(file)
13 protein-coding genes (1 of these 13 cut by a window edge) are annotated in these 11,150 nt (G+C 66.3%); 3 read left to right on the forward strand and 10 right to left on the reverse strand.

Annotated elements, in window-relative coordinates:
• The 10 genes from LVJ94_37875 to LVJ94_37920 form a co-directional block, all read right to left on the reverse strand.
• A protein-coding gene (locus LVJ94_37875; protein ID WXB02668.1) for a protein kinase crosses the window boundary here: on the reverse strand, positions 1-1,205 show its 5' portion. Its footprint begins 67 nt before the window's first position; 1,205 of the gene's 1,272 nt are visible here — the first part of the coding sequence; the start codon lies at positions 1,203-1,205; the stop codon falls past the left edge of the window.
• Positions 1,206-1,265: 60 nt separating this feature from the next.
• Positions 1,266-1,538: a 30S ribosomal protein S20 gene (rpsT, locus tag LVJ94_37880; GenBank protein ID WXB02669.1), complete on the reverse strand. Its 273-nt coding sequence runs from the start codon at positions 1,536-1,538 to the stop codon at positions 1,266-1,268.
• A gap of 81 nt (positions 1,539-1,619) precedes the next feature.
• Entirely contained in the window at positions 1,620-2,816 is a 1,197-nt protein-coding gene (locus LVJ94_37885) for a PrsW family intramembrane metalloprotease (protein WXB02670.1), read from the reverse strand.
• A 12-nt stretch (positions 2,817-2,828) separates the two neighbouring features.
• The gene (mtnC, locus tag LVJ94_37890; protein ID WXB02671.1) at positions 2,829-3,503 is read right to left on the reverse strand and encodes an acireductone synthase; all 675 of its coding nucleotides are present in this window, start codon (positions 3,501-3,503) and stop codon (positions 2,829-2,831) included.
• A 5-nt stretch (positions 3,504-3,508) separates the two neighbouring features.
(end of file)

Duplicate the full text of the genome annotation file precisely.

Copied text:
13 protein-coding genes (1 of these 13 cut by a window edge) are annotated in these 11,150 nt (G+C 66.3%); 3 read left to right on the forward strand and 10 right to left on the reverse strand.

Annotated elements, in window-relative coordinates:
• The 10 genes from LVJ94_37875 to LVJ94_37920 form a co-directional block, all read right to left on the reverse strand.
• A protein-coding gene (locus LVJ94_37875; protein ID WXB02668.1) for a protein kinase crosses the window boundary here: on the reverse strand, positions 1-1,205 show its 5' portion. Its footprint begins 67 nt before the window's first position; 1,205 of the gene's 1,272 nt are visible here — the first part of the coding sequence; the start codon lies at positions 1,203-1,205; the stop codon falls past the left edge of the window.
• Positions 1,206-1,265: 60 nt separating this feature from the next.
• Positions 1,266-1,538: a 30S ribosomal protein S20 gene (rpsT, locus tag LVJ94_37880; GenBank protein ID WXB02669.1), complete on the reverse strand. Its 273-nt coding sequence runs from the start codon at positions 1,536-1,538 to the stop codon at positions 1,266-1,268.
• A gap of 81 nt (positions 1,539-1,619) precedes the next feature.
• Entirely contained in the window at positions 1,620-2,816 is a 1,197-nt protein-coding gene (locus LVJ94_37885) for a PrsW family intramembrane metalloprotease (protein WXB02670.1), read from the reverse strand.
• A 12-nt stretch (positions 2,817-2,828) separates the two neighbouring features.
• The gene (mtnC, locus tag LVJ94_37890; protein ID WXB02671.1) at positions 2,829-3,503 is read right to left on the reverse strand and encodes an acireductone synthase; all 675 of its coding nucleotides are present in this window, start codon (positions 3,501-3,503) and stop codon (positions 2,829-2,831) included.
• A 5-nt stretch (positions 3,504-3,508) separates the two neighbouring features.